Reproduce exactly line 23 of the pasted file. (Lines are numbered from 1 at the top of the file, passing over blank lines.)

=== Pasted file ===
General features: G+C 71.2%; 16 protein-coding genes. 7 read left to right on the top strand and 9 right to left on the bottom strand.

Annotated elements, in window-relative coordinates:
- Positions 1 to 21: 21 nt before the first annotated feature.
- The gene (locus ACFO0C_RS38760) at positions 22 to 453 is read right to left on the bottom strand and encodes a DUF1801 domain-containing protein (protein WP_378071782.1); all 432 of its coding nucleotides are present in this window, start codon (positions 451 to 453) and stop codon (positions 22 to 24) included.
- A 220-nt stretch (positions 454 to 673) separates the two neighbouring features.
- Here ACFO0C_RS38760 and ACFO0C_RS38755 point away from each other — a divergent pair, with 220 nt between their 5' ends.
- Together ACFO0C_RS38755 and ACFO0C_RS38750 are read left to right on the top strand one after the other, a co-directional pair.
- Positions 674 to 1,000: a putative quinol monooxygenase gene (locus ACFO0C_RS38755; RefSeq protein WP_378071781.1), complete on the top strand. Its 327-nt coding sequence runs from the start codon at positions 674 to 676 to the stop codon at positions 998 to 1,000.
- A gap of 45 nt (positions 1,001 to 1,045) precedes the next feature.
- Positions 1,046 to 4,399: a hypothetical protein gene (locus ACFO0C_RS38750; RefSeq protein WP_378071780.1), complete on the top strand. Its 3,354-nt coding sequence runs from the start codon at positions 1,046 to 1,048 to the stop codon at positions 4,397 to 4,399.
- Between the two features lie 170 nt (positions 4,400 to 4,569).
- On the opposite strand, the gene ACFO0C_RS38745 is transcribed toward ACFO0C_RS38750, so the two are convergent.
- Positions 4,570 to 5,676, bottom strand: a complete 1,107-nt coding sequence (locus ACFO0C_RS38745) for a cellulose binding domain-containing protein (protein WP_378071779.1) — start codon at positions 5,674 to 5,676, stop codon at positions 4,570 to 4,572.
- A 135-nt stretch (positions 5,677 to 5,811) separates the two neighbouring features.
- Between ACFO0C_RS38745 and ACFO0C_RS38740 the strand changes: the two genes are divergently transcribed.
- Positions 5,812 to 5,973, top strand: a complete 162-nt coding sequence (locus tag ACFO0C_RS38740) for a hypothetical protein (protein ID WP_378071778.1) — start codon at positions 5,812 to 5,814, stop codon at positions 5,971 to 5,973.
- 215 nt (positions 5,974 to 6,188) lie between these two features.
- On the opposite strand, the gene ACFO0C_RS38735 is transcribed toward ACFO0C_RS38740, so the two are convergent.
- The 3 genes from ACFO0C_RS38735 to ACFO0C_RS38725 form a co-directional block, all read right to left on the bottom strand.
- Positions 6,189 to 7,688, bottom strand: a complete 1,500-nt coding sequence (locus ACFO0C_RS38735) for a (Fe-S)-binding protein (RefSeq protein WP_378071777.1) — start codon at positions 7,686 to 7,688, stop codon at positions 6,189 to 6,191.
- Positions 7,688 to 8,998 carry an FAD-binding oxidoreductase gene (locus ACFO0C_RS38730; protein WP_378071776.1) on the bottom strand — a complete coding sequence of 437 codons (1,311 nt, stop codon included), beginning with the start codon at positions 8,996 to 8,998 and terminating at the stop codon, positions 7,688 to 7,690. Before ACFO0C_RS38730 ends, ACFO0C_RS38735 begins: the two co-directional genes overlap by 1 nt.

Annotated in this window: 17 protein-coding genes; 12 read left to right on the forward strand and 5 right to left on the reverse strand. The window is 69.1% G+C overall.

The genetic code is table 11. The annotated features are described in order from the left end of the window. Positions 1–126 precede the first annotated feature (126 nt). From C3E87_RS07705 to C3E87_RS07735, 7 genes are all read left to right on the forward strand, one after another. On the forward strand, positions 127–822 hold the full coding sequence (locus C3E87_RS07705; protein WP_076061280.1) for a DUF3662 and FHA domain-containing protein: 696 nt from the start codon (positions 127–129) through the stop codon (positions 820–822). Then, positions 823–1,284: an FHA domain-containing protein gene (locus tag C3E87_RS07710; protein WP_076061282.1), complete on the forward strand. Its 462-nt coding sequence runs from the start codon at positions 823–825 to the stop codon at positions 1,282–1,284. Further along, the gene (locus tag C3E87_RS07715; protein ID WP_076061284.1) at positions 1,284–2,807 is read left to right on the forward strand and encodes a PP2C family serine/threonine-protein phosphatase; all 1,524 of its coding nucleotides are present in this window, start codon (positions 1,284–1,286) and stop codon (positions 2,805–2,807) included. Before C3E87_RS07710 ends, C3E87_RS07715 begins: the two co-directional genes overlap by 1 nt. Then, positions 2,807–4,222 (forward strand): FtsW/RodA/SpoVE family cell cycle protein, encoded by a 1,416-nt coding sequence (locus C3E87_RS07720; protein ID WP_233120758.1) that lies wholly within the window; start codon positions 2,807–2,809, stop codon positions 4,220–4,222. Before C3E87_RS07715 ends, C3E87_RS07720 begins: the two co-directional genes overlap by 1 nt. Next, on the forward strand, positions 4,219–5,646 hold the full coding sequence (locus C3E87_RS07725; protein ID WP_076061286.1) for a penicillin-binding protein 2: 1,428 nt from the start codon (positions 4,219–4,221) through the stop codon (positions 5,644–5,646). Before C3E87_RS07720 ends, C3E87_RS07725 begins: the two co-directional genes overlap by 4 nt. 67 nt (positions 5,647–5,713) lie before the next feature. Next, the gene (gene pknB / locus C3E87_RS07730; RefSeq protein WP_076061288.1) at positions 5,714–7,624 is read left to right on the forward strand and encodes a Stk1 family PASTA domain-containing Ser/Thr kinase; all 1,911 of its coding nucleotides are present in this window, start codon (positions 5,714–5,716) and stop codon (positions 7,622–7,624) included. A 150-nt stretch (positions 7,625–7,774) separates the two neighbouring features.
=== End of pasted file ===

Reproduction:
The genetic code is table 11. The annotated features are described in order from the left end of the window. Positions 1–126 precede the first annotated feature (126 nt). From C3E87_RS07705 to C3E87_RS07735, 7 genes are all read left to right on the forward strand, one after another. On the forward strand, positions 127–822 hold the full coding sequence (locus C3E87_RS07705; protein WP_076061280.1) for a DUF3662 and FHA domain-containing protein: 696 nt from the start codon (positions 127–129) through the stop codon (positions 820–822). Then, positions 823–1,284: an FHA domain-containing protein gene (locus tag C3E87_RS07710; protein WP_076061282.1), complete on the forward strand. Its 462-nt coding sequence runs from the start codon at positions 823–825 to the stop codon at positions 1,282–1,284. Further along, the gene (locus tag C3E87_RS07715; protein ID WP_076061284.1) at positions 1,284–2,807 is read left to right on the forward strand and encodes a PP2C family serine/threonine-protein phosphatase; all 1,524 of its coding nucleotides are present in this window, start codon (positions 1,284–1,286) and stop codon (positions 2,805–2,807) included. Before C3E87_RS07710 ends, C3E87_RS07715 begins: the two co-directional genes overlap by 1 nt. Then, positions 2,807–4,222 (forward strand): FtsW/RodA/SpoVE family cell cycle protein, encoded by a 1,416-nt coding sequence (locus C3E87_RS07720; protein ID WP_233120758.1) that lies wholly within the window; start codon positions 2,807–2,809, stop codon positions 4,220–4,222. Before C3E87_RS07715 ends, C3E87_RS07720 begins: the two co-directional genes overlap by 1 nt. Next, on the forward strand, positions 4,219–5,646 hold the full coding sequence (locus C3E87_RS07725; protein ID WP_076061286.1) for a penicillin-binding protein 2: 1,428 nt from the start codon (positions 4,219–4,221) through the stop codon (positions 5,644–5,646). Before C3E87_RS07720 ends, C3E87_RS07725 begins: the two co-directional genes overlap by 4 nt. 67 nt (positions 5,647–5,713) lie before the next feature. Next, the gene (gene pknB / locus C3E87_RS07730; RefSeq protein WP_076061288.1) at positions 5,714–7,624 is read left to right on the forward strand and encodes a Stk1 family PASTA domain-containing Ser/Thr kinase; all 1,911 of its coding nucleotides are present in this window, start codon (positions 5,714–5,716) and stop codon (positions 7,622–7,624) included. A 150-nt stretch (positions 7,625–7,774) separates the two neighbouring features.